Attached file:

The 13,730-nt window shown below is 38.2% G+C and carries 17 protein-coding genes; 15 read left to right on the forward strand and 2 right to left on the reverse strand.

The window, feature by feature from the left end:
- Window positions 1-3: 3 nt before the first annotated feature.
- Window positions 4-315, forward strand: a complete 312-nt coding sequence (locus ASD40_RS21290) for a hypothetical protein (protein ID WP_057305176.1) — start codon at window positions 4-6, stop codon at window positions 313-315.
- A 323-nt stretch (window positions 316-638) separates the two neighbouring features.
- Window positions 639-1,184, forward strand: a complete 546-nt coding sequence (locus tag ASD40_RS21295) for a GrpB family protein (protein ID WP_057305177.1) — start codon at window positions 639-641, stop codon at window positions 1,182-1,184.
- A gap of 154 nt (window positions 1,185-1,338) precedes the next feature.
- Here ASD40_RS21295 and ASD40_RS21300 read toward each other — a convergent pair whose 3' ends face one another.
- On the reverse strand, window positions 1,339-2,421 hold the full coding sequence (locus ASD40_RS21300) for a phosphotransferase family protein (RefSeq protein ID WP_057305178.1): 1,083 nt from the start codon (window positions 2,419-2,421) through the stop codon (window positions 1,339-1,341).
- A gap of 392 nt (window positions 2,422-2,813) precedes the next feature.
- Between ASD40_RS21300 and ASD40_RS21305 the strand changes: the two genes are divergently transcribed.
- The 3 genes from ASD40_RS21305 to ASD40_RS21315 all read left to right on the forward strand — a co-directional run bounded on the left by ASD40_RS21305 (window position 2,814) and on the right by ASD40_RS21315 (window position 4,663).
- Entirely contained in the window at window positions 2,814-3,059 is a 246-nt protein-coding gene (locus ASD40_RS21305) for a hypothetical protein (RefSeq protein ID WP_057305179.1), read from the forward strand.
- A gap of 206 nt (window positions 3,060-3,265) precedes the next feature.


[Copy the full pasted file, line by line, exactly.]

The 13,730-nt window shown below is 38.2% G+C and carries 17 protein-coding genes; 15 read left to right on the forward strand and 2 right to left on the reverse strand.

The window, feature by feature from the left end:
- Window positions 1-3: 3 nt before the first annotated feature.
- Window positions 4-315, forward strand: a complete 312-nt coding sequence (locus ASD40_RS21290) for a hypothetical protein (protein ID WP_057305176.1) — start codon at window positions 4-6, stop codon at window positions 313-315.
- A 323-nt stretch (window positions 316-638) separates the two neighbouring features.
- Window positions 639-1,184, forward strand: a complete 546-nt coding sequence (locus tag ASD40_RS21295) for a GrpB family protein (protein ID WP_057305177.1) — start codon at window positions 639-641, stop codon at window positions 1,182-1,184.
- A gap of 154 nt (window positions 1,185-1,338) precedes the next feature.
- Here ASD40_RS21295 and ASD40_RS21300 read toward each other — a convergent pair whose 3' ends face one another.
- On the reverse strand, window positions 1,339-2,421 hold the full coding sequence (locus ASD40_RS21300) for a phosphotransferase family protein (RefSeq protein ID WP_057305178.1): 1,083 nt from the start codon (window positions 2,419-2,421) through the stop codon (window positions 1,339-1,341).
- A gap of 392 nt (window positions 2,422-2,813) precedes the next feature.
- Between ASD40_RS21300 and ASD40_RS21305 the strand changes: the two genes are divergently transcribed.
- The 3 genes from ASD40_RS21305 to ASD40_RS21315 all read left to right on the forward strand — a co-directional run bounded on the left by ASD40_RS21305 (window position 2,814) and on the right by ASD40_RS21315 (window position 4,663).
- Entirely contained in the window at window positions 2,814-3,059 is a 246-nt protein-coding gene (locus ASD40_RS21305) for a hypothetical protein (RefSeq protein ID WP_057305179.1), read from the forward strand.
- A gap of 206 nt (window positions 3,060-3,265) precedes the next feature.